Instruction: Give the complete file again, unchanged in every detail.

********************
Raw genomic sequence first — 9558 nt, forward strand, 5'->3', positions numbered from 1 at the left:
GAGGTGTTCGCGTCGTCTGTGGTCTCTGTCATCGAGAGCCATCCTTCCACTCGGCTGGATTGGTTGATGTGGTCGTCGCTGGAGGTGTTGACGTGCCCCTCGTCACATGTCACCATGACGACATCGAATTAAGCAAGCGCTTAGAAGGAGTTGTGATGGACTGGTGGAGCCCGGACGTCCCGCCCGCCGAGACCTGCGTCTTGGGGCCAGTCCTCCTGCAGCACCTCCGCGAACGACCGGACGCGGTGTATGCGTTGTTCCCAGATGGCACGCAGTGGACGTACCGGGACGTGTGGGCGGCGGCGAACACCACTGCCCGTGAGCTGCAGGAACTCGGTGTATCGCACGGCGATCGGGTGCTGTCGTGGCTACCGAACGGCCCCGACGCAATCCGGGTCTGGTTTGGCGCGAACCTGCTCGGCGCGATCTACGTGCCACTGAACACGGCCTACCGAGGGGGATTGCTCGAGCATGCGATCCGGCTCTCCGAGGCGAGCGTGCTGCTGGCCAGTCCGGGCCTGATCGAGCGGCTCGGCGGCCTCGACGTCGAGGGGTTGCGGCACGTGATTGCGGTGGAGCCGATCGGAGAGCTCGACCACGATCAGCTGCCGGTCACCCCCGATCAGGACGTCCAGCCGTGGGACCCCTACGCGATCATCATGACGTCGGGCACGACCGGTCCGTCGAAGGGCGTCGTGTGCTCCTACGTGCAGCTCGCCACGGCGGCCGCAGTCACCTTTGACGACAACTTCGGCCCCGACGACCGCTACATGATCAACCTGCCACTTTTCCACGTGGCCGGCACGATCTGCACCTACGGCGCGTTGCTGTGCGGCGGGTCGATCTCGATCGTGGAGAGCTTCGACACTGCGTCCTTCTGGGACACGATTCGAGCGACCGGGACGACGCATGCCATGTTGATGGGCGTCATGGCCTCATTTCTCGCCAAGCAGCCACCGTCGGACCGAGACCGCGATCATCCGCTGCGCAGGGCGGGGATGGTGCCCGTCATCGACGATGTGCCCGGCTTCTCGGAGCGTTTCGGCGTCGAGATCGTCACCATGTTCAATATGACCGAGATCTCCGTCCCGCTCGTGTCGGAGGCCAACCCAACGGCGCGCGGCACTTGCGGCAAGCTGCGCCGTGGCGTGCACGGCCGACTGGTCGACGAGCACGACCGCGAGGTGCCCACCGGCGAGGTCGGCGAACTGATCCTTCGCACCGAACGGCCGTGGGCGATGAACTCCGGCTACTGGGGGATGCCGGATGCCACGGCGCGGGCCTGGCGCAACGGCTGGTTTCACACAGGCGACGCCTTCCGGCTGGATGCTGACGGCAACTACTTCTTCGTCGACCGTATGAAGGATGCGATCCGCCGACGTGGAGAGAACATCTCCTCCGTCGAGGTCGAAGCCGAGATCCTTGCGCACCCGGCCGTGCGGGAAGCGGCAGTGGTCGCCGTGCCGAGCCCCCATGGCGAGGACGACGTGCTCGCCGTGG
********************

Raw genomic sequence first — 9558 nt, forward strand, 5'->3', positions numbered from 1 at the left:
GAGGTGTTCGCGTCGTCTGTGGTCTCTGTCATCGAGAGCCATCCTTCCACTCGGCTGGATTGGTTGATGTGGTCGTCGCTGGAGGTGTTGACGTGCCCCTCGTCACATGTCACCATGACGACATCGAATTAAGCAAGCGCTTAGAAGGAGTTGTGATGGACTGGTGGAGCCCGGACGTCCCGCCCGCCGAGACCTGCGTCTTGGGGCCAGTCCTCCTGCAGCACCTCCGCGAACGACCGGACGCGGTGTATGCGTTGTTCCCAGATGGCACGCAGTGGACGTACCGGGACGTGTGGGCGGCGGCGAACACCACTGCCCGTGAGCTGCAGGAACTCGGTGTATCGCACGGCGATCGGGTGCTGTCGTGGCTACCGAACGGCCCCGACGCAATCCGGGTCTGGTTTGGCGCGAACCTGCTCGGCGCGATCTACGTGCCACTGAACACGGCCTACCGAGGGGGATTGCTCGAGCATGCGATCCGGCTCTCCGAGGCGAGCGTGCTGCTGGCCAGTCCGGGCCTGATCGAGCGGCTCGGCGGCCTCGACGTCGAGGGGTTGCGGCACGTGATTGCGGTGGAGCCGATCGGAGAGCTCGACCACGATCAGCTGCCGGTCACCCCCGATCAGGACGTCCAGCCGTGGGACCCCTACGCGATCATCATGACGTCGGGCACGACCGGTCCGTCGAAGGGCGTCGTGTGCTCCTACGTGCAGCTCGCCACGGCGGCCGCAGTCACCTTTGACGACAACTTCGGCCCCGACGACCGCTACATGATCAACCTGCCACTTTTCCACGTGGCCGGCACGATCTGCACCTACGGCGCGTTGCTGTGCGGCGGGTCGATCTCGATCGTGGAGAGCTTCGACACTGCGTCCTTCTGGGACACGATTCGAGCGACCGGGACGACGCATGCCATGTTGATGGGCGTCATGGCCTCATTTCTCGCCAAGCAGCCACCGTCGGACCGAGACCGCGATCATCCGCTGCGCAGGGCGGGGATGGTGCCCGTCATCGACGATGTGCCCGGCTTCTCGGAGCGTTTCGGCGTCGAGATCGTCACCATGTTCAATATGACCGAGATCTCCGTCCCGCTCGTGTCGGAGGCCAACCCAACGGCGCGCGGCACTTGCGGCAAGCTGCGCCGTGGCGTGCACGGCCGACTGGTCGACGAGCACGACCGCGAGGTGCCCACCGGCGAGGTCGGCGAACTGATCCTTCGCACCGAACGGCCGTGGGCGATGAACTCCGGCTACTGGGGGATGCCGGATGCCACGGCGCGGGCCTGGCGCAACGGCTGGTTTCACACAGGCGACGCCTTCCGGCTGGATGCTGACGGCAACTACTTCTTCGTCGACCGTATGAAGGATGCGATCCGCCGACGTGGAGAGAACATCTCCTCCGTCGAGGTCGAAGCCGAGATCCTTGCGCACCCGGCCGTGCGGGAAGCGGCAGTGGTCGCCGTGCCGAGCCCCCATGGCGAGGACGACGTGCTCGCCGTGG